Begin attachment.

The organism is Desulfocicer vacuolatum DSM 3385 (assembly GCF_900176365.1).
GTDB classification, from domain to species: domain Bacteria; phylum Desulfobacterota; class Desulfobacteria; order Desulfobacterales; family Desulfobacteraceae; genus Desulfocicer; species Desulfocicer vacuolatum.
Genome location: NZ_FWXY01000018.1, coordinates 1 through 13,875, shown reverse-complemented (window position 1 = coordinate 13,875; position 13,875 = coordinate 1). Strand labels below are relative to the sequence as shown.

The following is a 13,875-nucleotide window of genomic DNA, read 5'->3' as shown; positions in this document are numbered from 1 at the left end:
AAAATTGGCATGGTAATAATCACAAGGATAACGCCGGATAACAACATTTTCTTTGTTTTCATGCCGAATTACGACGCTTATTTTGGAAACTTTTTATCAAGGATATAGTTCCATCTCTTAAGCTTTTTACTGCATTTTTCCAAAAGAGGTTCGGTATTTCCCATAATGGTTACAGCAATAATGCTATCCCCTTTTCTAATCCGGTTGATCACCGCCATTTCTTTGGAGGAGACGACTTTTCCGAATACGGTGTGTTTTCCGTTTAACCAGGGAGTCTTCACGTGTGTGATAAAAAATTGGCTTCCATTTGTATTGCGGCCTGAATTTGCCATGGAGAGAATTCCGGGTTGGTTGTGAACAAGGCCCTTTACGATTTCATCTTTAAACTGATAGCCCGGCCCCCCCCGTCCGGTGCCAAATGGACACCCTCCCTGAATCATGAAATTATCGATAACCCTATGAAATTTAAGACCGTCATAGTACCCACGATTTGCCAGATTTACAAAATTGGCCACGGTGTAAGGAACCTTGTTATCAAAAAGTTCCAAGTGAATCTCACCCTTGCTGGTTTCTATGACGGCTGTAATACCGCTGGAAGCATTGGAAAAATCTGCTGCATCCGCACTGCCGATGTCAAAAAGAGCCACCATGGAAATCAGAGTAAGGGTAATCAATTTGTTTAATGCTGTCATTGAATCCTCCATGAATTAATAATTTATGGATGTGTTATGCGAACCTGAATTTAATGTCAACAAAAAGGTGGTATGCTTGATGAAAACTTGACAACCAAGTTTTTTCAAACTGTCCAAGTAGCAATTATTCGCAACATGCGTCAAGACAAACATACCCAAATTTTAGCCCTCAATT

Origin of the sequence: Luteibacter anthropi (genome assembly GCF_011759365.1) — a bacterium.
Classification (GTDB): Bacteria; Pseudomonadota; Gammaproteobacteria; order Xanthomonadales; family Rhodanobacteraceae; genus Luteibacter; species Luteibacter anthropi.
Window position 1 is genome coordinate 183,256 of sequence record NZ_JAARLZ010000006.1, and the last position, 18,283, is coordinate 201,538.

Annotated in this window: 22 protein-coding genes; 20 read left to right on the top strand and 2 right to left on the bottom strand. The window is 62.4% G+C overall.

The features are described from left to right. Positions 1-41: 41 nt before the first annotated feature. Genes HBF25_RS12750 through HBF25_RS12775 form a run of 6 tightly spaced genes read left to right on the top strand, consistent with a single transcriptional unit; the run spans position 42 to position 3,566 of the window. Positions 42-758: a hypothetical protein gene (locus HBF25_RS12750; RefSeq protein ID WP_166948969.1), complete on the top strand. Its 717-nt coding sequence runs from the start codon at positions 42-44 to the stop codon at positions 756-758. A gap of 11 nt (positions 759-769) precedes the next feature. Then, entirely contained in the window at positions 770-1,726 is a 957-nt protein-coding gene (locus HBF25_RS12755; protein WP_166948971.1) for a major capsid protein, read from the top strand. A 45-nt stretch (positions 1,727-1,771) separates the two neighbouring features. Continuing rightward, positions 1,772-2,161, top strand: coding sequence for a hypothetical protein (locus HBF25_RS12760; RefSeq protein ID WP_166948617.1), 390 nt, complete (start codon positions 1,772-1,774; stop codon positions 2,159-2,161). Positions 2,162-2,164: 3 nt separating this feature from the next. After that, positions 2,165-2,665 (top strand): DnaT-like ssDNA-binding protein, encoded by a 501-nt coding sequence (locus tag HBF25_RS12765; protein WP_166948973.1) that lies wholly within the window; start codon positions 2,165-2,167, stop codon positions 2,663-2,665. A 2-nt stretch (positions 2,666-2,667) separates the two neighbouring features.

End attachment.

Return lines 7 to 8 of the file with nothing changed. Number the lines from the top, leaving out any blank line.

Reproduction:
Classification (GTDB): Bacteria; Pseudomonadota; Gammaproteobacteria; order Xanthomonadales; family Rhodanobacteraceae; genus Luteibacter; species Luteibacter anthropi.
Window position 1 is genome coordinate 183,256 of sequence record NZ_JAARLZ010000006.1, and the last position, 18,283, is coordinate 201,538.